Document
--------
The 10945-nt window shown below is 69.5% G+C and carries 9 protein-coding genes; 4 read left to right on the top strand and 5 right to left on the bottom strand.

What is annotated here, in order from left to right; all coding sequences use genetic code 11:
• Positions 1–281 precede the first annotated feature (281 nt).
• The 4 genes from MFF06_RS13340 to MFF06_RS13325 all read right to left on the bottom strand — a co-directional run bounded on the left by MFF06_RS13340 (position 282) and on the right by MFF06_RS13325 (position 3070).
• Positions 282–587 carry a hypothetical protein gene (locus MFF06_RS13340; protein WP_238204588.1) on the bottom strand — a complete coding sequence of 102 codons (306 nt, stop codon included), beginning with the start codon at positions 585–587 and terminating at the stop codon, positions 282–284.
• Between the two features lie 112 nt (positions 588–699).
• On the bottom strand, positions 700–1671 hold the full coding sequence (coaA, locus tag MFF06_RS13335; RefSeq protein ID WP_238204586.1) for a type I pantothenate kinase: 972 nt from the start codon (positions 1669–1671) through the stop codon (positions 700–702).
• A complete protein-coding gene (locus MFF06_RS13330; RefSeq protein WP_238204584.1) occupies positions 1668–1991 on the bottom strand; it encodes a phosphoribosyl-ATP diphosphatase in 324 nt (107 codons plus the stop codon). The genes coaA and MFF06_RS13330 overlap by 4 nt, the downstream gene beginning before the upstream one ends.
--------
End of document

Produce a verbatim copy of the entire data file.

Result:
The 10945-nt window shown below is 69.5% G+C and carries 9 protein-coding genes; 4 read left to right on the top strand and 5 right to left on the bottom strand.

What is annotated here, in order from left to right; all coding sequences use genetic code 11:
• Positions 1–281 precede the first annotated feature (281 nt).
• The 4 genes from MFF06_RS13340 to MFF06_RS13325 all read right to left on the bottom strand — a co-directional run bounded on the left by MFF06_RS13340 (position 282) and on the right by MFF06_RS13325 (position 3070).
• Positions 282–587 carry a hypothetical protein gene (locus MFF06_RS13340; protein WP_238204588.1) on the bottom strand — a complete coding sequence of 102 codons (306 nt, stop codon included), beginning with the start codon at positions 585–587 and terminating at the stop codon, positions 282–284.
• Between the two features lie 112 nt (positions 588–699).
• On the bottom strand, positions 700–1671 hold the full coding sequence (coaA, locus tag MFF06_RS13335; RefSeq protein ID WP_238204586.1) for a type I pantothenate kinase: 972 nt from the start codon (positions 1669–1671) through the stop codon (positions 700–702).
• A complete protein-coding gene (locus MFF06_RS13330; RefSeq protein WP_238204584.1) occupies positions 1668–1991 on the bottom strand; it encodes a phosphoribosyl-ATP diphosphatase in 324 nt (107 codons plus the stop codon). The genes coaA and MFF06_RS13330 overlap by 4 nt, the downstream gene beginning before the upstream one ends.